Getting it Right: THAAD Hits Major Milestone
The Terminal High Altitude Area Defense (THAAD) production floor in Troy, Alabama has changed a lot over the last two decades, and Inspector Specialist Linda Gregory has been there to see it all.
“I’ve learned a lot over the years, and I wouldn’t take anything for it,” she said.
Linda was the second THAAD manufacturing technician hired onto the program. She began as a contractor in 1999 and became a fulltime employee in 2000. She is one of only three employees who have been on the program since it entered the Engineering and Manufacturing Development (EMD) phase.
Now, 23 years later, Linda gets to witness yet another major THAAD milestone-- the recent delivery of THAAD’s 700th interceptor to the Missile Defense Agency.
“Before we delivered the first missile we had a lot of going back and repairing to make sure we got it right,” she said. “To imagine where we’ve come from that is just amazing to me.”
Her commitment to the program is unmatched. Despite Linda’s daily commute of 28 miles to Lockheed Martin’s Troy, Alabama facility, her supervisors admit that she is usually the first to arrive, clocking in as early as 5 a.m. most mornings.
“Everybody loves being around her,” one said. “She’s like the Energizer Bunny.”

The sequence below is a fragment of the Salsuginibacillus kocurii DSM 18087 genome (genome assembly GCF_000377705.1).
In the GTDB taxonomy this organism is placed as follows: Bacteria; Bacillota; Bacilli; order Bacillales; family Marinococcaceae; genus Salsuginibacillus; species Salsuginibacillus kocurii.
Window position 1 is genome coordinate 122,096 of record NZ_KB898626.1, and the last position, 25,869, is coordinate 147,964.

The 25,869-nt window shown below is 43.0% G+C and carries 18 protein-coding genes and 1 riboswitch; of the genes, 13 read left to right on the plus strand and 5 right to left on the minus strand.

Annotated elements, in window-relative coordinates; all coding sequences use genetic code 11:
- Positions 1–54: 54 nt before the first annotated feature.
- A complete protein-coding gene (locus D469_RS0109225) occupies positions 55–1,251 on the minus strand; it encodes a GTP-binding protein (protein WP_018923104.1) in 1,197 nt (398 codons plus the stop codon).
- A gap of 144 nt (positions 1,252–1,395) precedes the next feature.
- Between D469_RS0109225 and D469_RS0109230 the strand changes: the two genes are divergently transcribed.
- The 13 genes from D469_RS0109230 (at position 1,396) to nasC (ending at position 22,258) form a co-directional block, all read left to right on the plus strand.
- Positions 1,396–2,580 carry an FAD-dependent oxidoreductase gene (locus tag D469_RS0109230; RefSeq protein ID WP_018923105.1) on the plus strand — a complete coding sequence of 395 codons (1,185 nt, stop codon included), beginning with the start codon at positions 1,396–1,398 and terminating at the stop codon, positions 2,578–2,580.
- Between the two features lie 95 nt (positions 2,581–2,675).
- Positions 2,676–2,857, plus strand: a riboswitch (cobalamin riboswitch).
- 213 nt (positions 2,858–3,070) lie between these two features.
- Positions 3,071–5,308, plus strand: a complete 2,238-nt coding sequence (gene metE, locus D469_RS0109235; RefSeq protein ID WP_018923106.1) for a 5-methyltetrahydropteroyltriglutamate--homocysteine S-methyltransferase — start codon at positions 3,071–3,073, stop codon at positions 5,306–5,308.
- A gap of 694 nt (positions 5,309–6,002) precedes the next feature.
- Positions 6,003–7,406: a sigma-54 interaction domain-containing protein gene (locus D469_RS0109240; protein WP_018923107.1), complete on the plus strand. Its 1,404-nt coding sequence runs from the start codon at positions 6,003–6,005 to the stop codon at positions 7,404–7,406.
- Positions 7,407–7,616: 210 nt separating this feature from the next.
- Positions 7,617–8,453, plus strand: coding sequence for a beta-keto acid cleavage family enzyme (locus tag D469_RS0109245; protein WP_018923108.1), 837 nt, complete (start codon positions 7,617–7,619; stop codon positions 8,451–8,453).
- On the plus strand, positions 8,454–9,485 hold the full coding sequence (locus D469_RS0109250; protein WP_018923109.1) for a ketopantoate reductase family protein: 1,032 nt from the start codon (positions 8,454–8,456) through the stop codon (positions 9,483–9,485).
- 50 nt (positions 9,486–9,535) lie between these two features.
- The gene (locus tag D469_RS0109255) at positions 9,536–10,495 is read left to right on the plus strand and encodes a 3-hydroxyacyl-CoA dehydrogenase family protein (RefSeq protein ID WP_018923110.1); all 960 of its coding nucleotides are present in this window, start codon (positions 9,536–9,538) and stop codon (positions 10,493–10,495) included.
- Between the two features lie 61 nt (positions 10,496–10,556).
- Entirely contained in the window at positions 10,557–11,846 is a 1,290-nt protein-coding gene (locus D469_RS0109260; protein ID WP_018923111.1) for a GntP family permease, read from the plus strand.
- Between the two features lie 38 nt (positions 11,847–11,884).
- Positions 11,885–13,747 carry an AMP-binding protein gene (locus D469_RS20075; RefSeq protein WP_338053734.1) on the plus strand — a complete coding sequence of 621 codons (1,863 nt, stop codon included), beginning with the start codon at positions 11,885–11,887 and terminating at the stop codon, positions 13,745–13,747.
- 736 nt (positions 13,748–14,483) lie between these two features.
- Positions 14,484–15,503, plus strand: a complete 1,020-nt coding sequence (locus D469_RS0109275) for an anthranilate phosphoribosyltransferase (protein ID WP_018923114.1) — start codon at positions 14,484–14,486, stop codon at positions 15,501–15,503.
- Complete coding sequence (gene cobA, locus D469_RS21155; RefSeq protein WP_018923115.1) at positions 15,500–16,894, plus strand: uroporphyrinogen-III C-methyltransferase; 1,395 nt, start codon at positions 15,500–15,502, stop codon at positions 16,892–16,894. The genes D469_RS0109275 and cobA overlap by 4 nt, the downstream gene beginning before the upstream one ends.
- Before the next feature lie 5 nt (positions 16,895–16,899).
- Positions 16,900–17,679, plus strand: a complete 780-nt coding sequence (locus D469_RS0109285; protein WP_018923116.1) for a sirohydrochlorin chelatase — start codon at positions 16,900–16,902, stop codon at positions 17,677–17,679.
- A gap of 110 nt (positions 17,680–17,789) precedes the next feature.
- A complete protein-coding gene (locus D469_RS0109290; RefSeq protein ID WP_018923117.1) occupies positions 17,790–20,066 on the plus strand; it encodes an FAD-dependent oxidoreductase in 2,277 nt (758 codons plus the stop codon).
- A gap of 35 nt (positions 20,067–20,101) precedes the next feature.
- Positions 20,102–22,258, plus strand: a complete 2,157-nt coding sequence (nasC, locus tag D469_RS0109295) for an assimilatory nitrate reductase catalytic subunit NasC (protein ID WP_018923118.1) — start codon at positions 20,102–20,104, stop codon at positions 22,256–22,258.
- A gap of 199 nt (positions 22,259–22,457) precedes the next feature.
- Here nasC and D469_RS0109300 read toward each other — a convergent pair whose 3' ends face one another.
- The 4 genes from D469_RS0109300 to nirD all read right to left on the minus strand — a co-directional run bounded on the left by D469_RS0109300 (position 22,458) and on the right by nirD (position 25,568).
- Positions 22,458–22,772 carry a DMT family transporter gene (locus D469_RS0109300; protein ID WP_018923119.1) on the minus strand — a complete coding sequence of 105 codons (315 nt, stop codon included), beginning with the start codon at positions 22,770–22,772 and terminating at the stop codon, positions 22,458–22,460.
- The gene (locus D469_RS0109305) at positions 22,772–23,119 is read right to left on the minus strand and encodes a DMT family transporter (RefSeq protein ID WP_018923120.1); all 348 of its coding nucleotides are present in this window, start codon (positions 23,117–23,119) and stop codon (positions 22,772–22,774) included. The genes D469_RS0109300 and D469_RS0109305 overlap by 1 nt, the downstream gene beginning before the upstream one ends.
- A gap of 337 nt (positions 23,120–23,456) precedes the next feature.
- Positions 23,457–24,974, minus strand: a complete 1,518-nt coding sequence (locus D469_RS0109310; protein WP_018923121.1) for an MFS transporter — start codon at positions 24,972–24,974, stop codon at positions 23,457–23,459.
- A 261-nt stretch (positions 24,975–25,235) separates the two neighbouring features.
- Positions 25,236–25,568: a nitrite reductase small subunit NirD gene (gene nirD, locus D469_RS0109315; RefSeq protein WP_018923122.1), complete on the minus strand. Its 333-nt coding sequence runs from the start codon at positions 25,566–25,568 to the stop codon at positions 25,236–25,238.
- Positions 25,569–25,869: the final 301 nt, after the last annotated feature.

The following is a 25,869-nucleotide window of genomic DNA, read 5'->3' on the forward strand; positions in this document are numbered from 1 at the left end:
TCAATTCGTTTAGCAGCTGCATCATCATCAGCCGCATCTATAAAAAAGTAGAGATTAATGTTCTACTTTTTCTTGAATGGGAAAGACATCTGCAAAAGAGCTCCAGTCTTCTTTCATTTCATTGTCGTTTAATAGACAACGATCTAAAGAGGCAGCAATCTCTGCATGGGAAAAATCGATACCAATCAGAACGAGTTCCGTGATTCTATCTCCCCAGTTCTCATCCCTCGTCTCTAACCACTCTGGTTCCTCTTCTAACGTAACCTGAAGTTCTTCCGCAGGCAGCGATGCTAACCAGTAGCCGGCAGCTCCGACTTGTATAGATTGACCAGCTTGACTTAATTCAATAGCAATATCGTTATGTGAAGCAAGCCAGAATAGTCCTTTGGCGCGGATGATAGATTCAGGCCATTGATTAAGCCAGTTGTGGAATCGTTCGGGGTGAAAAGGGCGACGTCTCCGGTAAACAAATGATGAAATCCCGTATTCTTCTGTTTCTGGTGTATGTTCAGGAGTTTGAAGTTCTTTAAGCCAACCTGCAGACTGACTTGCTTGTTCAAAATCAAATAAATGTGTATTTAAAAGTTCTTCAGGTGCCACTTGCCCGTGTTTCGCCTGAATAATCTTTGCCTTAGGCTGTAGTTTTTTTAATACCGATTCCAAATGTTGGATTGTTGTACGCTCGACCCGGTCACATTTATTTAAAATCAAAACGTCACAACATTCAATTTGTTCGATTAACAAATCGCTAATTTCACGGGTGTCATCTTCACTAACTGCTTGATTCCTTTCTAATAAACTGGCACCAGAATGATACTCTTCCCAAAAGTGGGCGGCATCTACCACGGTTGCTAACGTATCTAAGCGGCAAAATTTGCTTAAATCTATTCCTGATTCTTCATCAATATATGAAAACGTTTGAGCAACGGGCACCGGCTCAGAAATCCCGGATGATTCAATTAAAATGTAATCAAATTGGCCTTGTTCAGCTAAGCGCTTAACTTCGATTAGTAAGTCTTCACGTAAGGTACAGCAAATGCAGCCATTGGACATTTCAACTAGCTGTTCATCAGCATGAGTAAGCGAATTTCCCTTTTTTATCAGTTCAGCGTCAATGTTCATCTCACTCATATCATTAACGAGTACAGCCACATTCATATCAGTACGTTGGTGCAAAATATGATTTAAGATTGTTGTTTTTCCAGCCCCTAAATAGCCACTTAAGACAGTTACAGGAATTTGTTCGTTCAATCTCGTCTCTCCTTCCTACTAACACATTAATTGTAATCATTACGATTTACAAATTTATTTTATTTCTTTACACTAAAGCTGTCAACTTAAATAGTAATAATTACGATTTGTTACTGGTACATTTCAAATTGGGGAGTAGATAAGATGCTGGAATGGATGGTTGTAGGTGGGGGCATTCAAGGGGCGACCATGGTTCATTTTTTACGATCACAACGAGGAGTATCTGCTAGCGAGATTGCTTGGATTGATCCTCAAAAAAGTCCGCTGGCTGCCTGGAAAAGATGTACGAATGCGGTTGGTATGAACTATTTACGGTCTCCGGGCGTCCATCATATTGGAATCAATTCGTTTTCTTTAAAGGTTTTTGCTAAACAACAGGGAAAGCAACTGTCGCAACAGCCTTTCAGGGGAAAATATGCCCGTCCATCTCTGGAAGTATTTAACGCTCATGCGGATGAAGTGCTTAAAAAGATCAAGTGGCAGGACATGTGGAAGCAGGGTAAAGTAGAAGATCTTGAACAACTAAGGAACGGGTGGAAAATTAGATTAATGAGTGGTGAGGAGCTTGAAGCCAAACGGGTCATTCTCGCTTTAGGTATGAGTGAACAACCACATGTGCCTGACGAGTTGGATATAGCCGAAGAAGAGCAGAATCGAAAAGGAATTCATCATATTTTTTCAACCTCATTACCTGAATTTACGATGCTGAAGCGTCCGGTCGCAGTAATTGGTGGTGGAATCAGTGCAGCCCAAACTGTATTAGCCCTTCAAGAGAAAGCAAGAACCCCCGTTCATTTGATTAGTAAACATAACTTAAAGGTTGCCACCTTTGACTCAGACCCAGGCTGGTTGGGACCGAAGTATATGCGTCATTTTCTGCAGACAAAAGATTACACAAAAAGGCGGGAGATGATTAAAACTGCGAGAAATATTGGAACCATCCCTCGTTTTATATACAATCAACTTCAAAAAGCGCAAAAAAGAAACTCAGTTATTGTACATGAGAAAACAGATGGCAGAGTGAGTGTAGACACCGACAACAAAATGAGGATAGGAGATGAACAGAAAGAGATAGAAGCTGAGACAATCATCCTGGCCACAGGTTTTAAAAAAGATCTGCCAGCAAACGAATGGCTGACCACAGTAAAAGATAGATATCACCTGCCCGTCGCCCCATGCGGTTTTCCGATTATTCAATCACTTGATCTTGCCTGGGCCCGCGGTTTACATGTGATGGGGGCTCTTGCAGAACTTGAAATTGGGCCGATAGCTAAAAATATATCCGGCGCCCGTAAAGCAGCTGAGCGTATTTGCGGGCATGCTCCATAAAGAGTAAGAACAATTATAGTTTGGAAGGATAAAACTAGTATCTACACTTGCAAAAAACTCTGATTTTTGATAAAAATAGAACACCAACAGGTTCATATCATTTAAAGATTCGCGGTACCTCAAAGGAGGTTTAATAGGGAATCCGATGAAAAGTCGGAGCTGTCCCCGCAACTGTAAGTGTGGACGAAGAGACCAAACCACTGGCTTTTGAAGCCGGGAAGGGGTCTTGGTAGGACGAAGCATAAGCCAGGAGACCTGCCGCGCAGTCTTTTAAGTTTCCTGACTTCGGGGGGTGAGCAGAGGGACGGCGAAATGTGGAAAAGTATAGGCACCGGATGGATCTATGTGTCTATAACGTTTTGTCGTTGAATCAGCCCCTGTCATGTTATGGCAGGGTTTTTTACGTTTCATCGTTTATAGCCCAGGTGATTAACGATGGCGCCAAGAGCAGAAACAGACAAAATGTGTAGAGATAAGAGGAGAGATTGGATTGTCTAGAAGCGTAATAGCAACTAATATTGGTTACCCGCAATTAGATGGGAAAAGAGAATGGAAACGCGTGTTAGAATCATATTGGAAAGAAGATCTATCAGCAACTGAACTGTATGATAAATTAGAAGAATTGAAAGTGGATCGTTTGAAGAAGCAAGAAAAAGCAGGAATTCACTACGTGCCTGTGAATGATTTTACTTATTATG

Having started with THAAD so early in its lifecycle, Linda was given remarkable opportunities. She was trained to build every sub-assembly, starting with those in the front of the building and working all the way to the back.
Linda recalls assembling the first missile – a project that began in the fall of 1999 and was not complete until December 2000. Today the program is manufacturing as many as eight missiles per month.
“When we started production, we had two manufacturing people to build the missile, and we built it all the way down the line,” Linda recalls. “Now we have teams working different operations on the missile.”
The success of the program is a testament to the people who support it. Linda is one of the many thousands of people who have committed their time and talents to shaping THAAD into the critical capability it is today.
The THAAD Program currently supports more than 18,000 direct and indirect jobs across the United States. More than 1,000 employees across Lockheed Martin support the THAAD program at locations in California, Alabama, Massachusetts, Florida, Arkansas and Texas. The program’s design is incredibly complex, drawing on a nationwide supply chain and industrial base delivering key components and support that provides an additional 17,000 jobs across the country. Lockheed Martin continues to expand operations to meet domestic demand and the needs of international allies, while relying on a growing team of talented engineers and innovators.
“No one person made this program successful,” Linda said. “Everybody works together to build the product and make sure it works the way it’s supposed to.”
Above and Beyond